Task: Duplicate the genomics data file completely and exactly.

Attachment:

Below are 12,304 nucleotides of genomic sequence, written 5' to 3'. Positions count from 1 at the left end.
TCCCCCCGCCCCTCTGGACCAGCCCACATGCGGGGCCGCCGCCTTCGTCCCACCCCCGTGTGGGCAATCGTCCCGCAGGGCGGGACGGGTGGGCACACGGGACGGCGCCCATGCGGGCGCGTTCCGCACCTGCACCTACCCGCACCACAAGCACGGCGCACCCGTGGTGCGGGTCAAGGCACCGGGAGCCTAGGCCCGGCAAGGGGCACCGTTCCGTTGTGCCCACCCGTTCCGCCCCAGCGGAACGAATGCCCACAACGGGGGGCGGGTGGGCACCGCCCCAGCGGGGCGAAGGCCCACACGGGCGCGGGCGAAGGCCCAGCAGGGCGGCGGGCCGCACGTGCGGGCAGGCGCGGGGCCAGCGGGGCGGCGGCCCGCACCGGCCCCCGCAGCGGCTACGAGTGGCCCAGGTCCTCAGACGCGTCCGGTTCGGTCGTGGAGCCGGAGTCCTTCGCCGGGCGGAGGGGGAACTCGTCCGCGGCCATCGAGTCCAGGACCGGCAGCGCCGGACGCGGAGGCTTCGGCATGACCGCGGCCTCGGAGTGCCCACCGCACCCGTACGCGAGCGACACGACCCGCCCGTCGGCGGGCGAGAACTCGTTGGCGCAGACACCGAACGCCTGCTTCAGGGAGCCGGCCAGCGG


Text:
Below are 12,304 nucleotides of genomic sequence, written 5' to 3'. Positions count from 1 at the left end.
TCCCCCCGCCCCTCTGGACCAGCCCACATGCGGGGCCGCCGCCTTCGTCCCACCCCCGTGTGGGCAATCGTCCCGCAGGGCGGGACGGGTGGGCACACGGGACGGCGCCCATGCGGGCGCGTTCCGCACCTGCACCTACCCGCACCACAAGCACGGCGCACCCGTGGTGCGGGTCAAGGCACCGGGAGCCTAGGCCCGGCAAGGGGCACCGTTCCGTTGTGCCCACCCGTTCCGCCCCAGCGGAACGAATGCCCACAACGGGGGGCGGGTGGGCACCGCCCCAGCGGGGCGAAGGCCCACACGGGCGCGGGCGAAGGCCCAGCAGGGCGGCGGGCCGCACGTGCGGGCAGGCGCGGGGCCAGCGGGGCGGCGGCCCGCACCGGCCCCCGCAGCGGCTACGAGTGGCCCAGGTCCTCAGACGCGTCCGGTTCGGTCGTGGAGCCGGAGTCCTTCGCCGGGCGGAGGGGGAACTCGTCCGCGGCCATCGAGTCCAGGACCGGCAGCGCCGGACGCGGAGGCTTCGGCATGACCGCGGCCTCGGAGTGCCCACCGCACCCGTACGCGAGCGACACGACCCGCCCGTCGGCGGGCGAGAACTCGTTGGCGCAGACACCGAACGCCTGCTTCAGGGAGCCGGCCAGCGG